Twin Warriors Golf Club, set in the high desert outside of Albuquerque, N.M., winds its way around 20 ancient Native American cultural sites and features beautiful grassy knolls and ridges dotted with juniper and piñon pine trees. Dry washes, or arroyos, run along the sacred butte known as Tuyuna, or Snakehead, adding to the stunning vistas of the Sandia Mountains.
Connected to the Hyatt Regency Tamaya Resort & Spa, Twin Warriors is rated in the top 75 resort courses in America by Golf Digest. The resort and course are located on the Native American Pueblo of Santa Ana, just 20 minutes from Albuquerque and 40 minutes from Santa Fe. The resort offers convenient transportation to and from the course. I have to recommend the Prairie Star Restaurant, where I enjoyed a mixed grill of meats served on steel swords and the hottest mashed potatoes you would ever want to try!
The course, opened in 2001, is a Gary Panks design which had to take in the natural topography while being careful not to disturb ancient tribal sites. The course has hosted the Trans National, the New Mexico Open and the 2003 PGA of America’s PGA Professional National Championship.
Hole 1 (563 yards, par 5)
This was the last course of many I played while I was in Albuquerque, and my game had not been up to its usual standards. I was led to believe this would be the most difficult. Before the first hole, we stopped at the halfway house for a breakfast burrito made with the hottest green chili sauce in Albuquerque — wow, that was a wake-up call.
I was intimidated from the tee box. The fairways appear narrow, but are actually quite generous. The hole is arranged with a double landing area separated by desert growth. Unless you are Superman, you can probably use a driver off the tee. Of course, you want to keep this shot as straight as possible, which I did to the praise — and shock — of my partner.
Your following shot is to the next fairway, trying to keep clear of the bunkers on the right. From here you should have a relatively short pitch to the green. If you keep your ball in play, you can begin to battle the Twin Warriors.
Hole 3 (502 yards, par 4)
The length of this par 4 makes it play nearly like a par 5, and it’s challenging as well. Your drive from the tee box has to carry a native area to land on the narrow fairway. Two bunkers lie just on the left side of the fairway, ready to catch any drives favoring that side. Your next shot has to clear another area of native growth to the green, which lies above the fairway.
Hole 7 (489 yards, par 4)
Off the tee box you need to avoid the three bunkers on the right side of the fairway, which shouldn’t be a problem for most big hitters. A large landing area leaves you ready for your next shot to the amphitheater green below. The green slopes left to a dry wash area that catches many errant shots and makes for an interesting chip back to the green.
Hole 9 (208 yards, par 3)
This is a beautiful par 3; the tee box and the green are nearly level, with a depression in between. Panks built a Redan-style green, a common technique where the green slopes downward toward the point of entrance. A significant bunker front left of the green requires you to land on the green with no chance of a lucky roll. A smaller bunker will catch balls on the right.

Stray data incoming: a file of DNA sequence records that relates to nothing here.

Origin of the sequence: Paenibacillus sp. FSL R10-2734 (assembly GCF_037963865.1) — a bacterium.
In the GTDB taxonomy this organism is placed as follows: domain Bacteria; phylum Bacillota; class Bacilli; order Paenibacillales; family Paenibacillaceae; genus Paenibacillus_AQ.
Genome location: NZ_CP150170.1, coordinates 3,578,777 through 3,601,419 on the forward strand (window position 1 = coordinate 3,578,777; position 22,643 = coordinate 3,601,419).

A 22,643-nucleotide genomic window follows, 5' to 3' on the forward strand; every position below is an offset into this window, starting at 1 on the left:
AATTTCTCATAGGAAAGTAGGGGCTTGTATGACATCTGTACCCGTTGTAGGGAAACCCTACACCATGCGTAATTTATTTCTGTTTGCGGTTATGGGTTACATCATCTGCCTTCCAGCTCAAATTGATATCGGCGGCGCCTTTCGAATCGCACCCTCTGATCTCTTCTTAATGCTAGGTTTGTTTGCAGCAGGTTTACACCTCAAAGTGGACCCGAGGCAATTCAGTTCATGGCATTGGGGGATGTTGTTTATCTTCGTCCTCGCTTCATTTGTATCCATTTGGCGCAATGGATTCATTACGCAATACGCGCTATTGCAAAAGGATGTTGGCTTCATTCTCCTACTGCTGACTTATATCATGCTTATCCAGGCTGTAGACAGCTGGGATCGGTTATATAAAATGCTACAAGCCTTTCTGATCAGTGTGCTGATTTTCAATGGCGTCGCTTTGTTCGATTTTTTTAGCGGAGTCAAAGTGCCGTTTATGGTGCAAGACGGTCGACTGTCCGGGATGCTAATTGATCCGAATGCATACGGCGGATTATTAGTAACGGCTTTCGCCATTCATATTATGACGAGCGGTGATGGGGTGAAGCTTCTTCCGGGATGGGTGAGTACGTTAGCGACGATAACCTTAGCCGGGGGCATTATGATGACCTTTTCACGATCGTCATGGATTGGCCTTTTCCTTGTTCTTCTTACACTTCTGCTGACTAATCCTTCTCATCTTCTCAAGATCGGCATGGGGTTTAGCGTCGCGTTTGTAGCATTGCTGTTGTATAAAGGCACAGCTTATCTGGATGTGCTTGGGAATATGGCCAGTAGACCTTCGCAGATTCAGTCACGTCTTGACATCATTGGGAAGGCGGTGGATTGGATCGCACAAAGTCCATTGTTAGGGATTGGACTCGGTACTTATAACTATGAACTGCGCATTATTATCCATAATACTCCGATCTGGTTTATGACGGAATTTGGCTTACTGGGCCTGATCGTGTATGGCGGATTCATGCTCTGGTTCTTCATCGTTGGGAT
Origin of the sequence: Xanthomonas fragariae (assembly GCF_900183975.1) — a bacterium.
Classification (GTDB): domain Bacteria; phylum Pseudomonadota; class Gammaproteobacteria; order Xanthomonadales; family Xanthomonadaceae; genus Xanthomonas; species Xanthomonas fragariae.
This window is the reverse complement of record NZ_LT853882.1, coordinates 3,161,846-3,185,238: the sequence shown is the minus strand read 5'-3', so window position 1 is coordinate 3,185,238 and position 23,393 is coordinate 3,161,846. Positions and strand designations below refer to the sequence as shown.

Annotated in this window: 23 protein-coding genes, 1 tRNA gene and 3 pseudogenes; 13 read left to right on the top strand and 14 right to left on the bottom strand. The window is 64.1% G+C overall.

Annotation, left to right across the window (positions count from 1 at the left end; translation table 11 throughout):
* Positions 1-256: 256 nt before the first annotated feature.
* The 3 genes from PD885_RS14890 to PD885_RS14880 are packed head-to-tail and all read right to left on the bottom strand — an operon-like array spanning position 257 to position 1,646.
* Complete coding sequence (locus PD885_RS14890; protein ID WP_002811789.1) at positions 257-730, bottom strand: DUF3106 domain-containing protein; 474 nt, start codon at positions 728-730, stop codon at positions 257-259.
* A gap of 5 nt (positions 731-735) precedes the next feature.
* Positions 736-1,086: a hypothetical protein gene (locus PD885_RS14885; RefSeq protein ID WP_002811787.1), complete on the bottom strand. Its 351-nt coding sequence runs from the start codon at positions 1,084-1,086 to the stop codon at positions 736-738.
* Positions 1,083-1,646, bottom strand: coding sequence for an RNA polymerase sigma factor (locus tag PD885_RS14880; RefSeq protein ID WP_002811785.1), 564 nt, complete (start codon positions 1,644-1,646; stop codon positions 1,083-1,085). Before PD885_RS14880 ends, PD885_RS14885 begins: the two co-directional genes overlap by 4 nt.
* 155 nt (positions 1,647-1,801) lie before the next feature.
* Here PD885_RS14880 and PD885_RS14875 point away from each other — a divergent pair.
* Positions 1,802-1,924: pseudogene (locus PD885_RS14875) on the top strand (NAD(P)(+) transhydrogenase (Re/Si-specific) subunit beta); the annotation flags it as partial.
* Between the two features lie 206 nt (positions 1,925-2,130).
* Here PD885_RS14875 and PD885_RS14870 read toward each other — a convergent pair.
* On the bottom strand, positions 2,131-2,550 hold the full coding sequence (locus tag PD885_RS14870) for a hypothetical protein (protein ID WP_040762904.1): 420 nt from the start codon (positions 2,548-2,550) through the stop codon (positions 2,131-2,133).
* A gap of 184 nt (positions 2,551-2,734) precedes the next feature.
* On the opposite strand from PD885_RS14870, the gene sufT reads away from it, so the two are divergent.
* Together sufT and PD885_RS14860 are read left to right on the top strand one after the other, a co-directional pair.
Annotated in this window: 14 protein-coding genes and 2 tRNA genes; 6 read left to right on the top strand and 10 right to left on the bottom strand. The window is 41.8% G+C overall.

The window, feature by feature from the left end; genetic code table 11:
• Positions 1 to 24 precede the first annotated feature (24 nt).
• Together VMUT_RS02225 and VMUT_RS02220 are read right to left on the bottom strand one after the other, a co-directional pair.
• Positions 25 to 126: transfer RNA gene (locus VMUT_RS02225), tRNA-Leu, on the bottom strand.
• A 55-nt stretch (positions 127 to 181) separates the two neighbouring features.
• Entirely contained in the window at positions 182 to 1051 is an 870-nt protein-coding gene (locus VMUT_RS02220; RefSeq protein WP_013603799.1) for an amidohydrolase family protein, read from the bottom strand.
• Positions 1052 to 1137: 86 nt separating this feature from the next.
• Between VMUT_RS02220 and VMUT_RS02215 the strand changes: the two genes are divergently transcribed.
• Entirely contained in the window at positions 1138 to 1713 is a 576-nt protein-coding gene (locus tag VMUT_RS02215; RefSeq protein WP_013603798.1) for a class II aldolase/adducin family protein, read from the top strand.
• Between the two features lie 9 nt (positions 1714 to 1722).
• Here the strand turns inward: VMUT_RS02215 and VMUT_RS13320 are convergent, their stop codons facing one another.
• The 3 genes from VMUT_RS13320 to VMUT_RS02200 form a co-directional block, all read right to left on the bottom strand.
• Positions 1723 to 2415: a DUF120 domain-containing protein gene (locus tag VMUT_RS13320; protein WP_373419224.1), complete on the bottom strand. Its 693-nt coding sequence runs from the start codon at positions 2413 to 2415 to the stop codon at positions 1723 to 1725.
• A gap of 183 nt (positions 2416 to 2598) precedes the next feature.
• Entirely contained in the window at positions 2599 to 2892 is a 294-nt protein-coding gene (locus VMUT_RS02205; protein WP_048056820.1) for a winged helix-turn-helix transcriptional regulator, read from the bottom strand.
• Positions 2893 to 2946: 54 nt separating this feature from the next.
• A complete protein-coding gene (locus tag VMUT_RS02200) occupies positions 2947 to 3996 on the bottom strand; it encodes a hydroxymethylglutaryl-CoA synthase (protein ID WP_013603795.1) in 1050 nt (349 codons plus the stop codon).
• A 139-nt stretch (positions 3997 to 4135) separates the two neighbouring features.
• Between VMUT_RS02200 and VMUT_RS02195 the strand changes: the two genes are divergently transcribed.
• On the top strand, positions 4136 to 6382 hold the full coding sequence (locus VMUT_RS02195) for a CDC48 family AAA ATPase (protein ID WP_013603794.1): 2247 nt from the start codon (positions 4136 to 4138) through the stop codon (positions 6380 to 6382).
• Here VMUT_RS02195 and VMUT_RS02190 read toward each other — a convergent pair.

Hole 10 (483 yards, par 4)
You may have half of the Twin Warriors behind you, but the battle still rages. Hole 10 is intimidating — another long hole requiring a monster drive. Take a moment to bathe in the spectacular views and incredible colors of the high desert, but don’t let the view lower your guard. Your next shot to the elevated green has to be powerful to clear a washout and native area. If you err, do so on the left side of the green, as there is a significant amount of fairway for bailing out.
Hole 12 (584 yards, par 5)
My partner and I drove this hole magnificently — until we approached the green and the wheels came off. From the tee box, aim for the turn in this dogleg left and do your best avoid the sandy wash areas lining both sides of the fairway. Your next shot will be with a fairway wood, laying up just before a wash area that cuts across the green. My partner’s shot chunked into the wash’s stone wall, bouncing back further than his original position. I bladed my ball over the green into some high grass. We kissed our pars goodbye.
Hole 14 (420 yards, par 4)
Holes 14 through 18 are strikingly beautiful and border on land valued by the Pueblo of Santa Ana people. Pay close attention as ancient burial sites between holes are visible from the cart path. Hole 14 plays downhill to a narrow landing area and then rises to an amphitheater green, which sits at the base of Snakehead Mountain.
Hole 18 (488 yards, par 4)
This memorable finishing hole has a bit of history as well. It turns away from Snakehead and positions you to return to the clubhouse, but first note the centuries-old horse corral, preserved by the tribe, left of the hole near a lone tree.
You will again need a significant drive; this hole climbs up to the green. My drive nearly fell into the left bunker, teetering on its edge. Rather than playing it safe and determining the distance with the wind (uphill was more than 200 yards), I threw caution to the wind, took out a fairway wood and drove the green. This afforded me the chance to admire the wildflowers that edged the green while my partner struggled out of the bunkers guarding the hole.
Twin Warriors Golf Club
1301 Tuyuna Trail
Santa Ana Pueblo, NM 87004
tel 505 771 6155
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